Quassel is a centralized IRC hub that allows several client computers to appear as only one connection to the IRC server, i.e. Freenode. About the same time NYBill posted Episode 1869 "IRSSI Connectbot", I was wondering how to merge all my simultaneous IRC connections from multiple hosts to the same channel on the same server into one connection. I did a search on "GUI front end IRSSI" and came up with Quassel instead. I think NYBill and I are trying to solve pretty much the same problem. I'm not trying to say my solution is better than NYBill's, I'm just saying it's the one that appeals the most to me.
Problem: IRC servers (or at least Freenode) do not allow simultaneous connection from multiple hosts using the same user identifier. I.E., if I was logged in on the PC on my desk via XChat as FiftyOneFifty, if at the same time I was connected to IRC via a PC on the kitchen counter, I would have to use "Kitchen5150" as my identifier. If I was away from home, but left a computer connected to IRC back home, if I connected againover Android I'd have to be Andro5150. I could adopt all these other personas as aliases, which protected them from theft and allowed me to still have admin rights on channels where I was admin depite using a different login. These multiple versions of me running in IRC inevitably lead to confusion about which was the "real" FiftyOneFifty, a situation which MrJackson is all too familiar with, I'm sure.
IRSSI Solution: Connect to a server via ssh, then login into IRC using the IRSSI terminal client inside a GNU screen or TMUX session. When moving between local hosts, disconnect from the current screen or tmux session, ssh into the server from the new host, and reconnect to the session running irssi. The irssi ncurses interface may not be as pretty or easy for some users as a GUI, but I understand it is quite functional.
Quassel Solution: Connect to IRC server via a single host running quassel-core. Connect multiple simultaneous clients to the core via quassel-client. All clients share the same IRC display at the same time, all the while transparent to the server (i.e. Freenode), which only sees the one login from the host running quassel-core.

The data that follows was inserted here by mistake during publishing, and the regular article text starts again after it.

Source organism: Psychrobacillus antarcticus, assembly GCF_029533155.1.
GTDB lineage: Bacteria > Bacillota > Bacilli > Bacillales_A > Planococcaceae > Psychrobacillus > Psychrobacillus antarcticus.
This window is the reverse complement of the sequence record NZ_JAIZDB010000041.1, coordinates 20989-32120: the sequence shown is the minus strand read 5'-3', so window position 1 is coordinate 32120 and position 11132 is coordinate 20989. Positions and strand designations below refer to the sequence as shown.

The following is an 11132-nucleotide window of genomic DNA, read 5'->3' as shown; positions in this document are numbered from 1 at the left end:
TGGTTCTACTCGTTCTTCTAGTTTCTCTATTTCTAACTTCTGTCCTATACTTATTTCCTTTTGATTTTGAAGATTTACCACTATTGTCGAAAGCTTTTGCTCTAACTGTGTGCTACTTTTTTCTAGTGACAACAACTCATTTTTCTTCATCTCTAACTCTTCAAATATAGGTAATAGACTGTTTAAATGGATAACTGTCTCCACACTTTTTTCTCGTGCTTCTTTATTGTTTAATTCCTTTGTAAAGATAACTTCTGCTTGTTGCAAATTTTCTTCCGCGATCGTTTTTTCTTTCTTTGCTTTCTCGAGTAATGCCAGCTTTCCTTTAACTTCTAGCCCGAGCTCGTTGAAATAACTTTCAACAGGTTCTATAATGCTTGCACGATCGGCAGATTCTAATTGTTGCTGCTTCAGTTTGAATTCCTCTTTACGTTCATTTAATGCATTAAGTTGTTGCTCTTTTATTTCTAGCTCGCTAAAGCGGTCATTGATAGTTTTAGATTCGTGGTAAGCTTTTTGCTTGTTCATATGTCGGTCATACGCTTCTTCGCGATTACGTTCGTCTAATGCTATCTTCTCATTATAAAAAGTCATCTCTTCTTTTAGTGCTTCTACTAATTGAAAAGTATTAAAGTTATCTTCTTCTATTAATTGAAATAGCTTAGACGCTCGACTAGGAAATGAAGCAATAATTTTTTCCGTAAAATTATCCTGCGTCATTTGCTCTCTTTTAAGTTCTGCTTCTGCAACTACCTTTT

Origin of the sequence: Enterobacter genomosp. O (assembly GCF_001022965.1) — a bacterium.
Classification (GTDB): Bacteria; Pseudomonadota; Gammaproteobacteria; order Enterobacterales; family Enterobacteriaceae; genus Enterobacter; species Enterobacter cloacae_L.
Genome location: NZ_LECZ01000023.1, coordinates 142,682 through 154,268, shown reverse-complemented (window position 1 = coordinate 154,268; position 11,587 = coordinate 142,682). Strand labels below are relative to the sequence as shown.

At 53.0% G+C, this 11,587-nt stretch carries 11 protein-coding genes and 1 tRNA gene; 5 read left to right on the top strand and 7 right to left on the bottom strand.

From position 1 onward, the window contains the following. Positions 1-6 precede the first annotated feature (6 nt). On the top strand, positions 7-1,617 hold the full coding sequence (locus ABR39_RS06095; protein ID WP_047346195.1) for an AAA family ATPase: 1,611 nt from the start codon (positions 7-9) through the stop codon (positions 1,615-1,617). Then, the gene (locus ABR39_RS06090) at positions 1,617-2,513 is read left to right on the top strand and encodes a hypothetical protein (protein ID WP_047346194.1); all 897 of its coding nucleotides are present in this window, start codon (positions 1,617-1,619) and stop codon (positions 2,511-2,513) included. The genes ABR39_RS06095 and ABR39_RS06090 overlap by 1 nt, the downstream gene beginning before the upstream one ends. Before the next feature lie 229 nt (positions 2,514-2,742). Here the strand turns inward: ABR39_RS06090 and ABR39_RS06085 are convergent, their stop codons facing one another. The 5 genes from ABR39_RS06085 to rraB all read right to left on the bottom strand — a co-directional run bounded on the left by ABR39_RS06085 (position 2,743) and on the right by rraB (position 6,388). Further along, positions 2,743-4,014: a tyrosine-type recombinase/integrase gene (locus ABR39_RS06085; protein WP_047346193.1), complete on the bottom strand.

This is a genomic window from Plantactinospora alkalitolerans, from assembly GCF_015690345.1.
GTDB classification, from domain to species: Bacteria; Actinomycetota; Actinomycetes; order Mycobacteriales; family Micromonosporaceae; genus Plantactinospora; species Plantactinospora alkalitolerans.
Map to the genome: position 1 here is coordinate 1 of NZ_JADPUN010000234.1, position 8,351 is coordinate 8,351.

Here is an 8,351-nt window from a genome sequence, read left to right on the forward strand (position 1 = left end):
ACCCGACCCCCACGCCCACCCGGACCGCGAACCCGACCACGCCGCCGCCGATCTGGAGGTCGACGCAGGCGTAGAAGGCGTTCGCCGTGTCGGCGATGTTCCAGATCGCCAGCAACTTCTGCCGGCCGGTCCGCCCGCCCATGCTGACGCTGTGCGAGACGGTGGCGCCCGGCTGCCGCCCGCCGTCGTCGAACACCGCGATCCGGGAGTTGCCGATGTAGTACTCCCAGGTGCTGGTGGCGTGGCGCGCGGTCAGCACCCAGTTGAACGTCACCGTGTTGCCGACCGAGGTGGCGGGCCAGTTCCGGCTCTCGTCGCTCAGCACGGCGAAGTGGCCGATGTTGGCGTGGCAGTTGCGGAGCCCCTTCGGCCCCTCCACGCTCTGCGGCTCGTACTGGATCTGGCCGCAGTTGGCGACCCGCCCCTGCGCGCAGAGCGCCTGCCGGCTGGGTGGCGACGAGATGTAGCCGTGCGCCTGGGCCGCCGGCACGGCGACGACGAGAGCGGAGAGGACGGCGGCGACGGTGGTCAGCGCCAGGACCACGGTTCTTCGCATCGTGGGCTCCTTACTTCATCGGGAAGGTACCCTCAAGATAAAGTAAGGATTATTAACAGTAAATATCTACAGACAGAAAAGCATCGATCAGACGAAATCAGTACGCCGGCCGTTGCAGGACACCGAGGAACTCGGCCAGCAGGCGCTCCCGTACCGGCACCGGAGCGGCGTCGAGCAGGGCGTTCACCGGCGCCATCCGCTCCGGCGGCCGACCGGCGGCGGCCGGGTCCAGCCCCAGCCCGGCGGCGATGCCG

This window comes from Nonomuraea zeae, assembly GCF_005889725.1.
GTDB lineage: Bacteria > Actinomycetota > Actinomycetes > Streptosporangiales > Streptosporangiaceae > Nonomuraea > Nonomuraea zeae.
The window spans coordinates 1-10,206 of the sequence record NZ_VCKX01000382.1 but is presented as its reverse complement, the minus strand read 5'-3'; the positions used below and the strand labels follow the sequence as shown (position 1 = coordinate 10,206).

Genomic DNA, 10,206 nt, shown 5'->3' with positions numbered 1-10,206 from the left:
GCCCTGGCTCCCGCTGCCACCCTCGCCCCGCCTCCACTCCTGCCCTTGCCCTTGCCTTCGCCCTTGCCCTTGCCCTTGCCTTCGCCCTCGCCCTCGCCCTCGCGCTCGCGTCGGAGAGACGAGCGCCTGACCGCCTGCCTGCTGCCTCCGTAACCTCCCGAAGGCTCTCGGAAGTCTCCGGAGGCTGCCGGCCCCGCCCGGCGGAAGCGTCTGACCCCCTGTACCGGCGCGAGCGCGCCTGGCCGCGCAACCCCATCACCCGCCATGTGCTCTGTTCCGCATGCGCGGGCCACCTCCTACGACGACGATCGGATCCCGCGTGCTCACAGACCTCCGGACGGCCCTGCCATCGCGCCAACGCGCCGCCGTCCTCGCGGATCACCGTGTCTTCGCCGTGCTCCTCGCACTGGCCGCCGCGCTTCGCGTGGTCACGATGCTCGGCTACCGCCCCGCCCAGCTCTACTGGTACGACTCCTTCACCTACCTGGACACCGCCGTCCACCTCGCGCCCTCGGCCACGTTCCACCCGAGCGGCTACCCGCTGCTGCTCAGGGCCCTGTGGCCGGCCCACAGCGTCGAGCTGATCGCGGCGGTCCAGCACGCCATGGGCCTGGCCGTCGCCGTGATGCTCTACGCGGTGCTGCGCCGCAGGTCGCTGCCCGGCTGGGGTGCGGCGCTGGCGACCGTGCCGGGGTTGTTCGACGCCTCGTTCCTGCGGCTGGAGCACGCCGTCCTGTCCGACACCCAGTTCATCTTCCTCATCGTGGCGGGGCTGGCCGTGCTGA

There are two components two this system, quassel-core and quassel-client. You want to install quassel-core on to a system with a persistent Internet connection, say a home or cloud server. I first used Arch on and RPI model 2, so quassle-core setup for Arch may be found here: https://wiki.archlinux.org/index.php/Quassel .
A. Install the core
Install quassel-core on the server [sudo pacman -S quassel-core]
Generate a certificate
Start core (i.e. sudo systemctl start quassel)
Enable quassel on every startup (sudo systemctl enable quassel)
- There is something in the wiki about a but preventing the enable fundction from working. "systemctl enable" just creates a sysmlink into the proper startup directory, so the wiki replaces it with a copy command "cp /usr/lib/systemd/system/quassel.service /etc/systemd/system/"
Set up Port Forwarding on your router. I suggest you use an external port other than the default 4242 (Security Through Obscurity, see my Port Forwarding episode).
All the configuration is done by the client!
B. Install quassel-client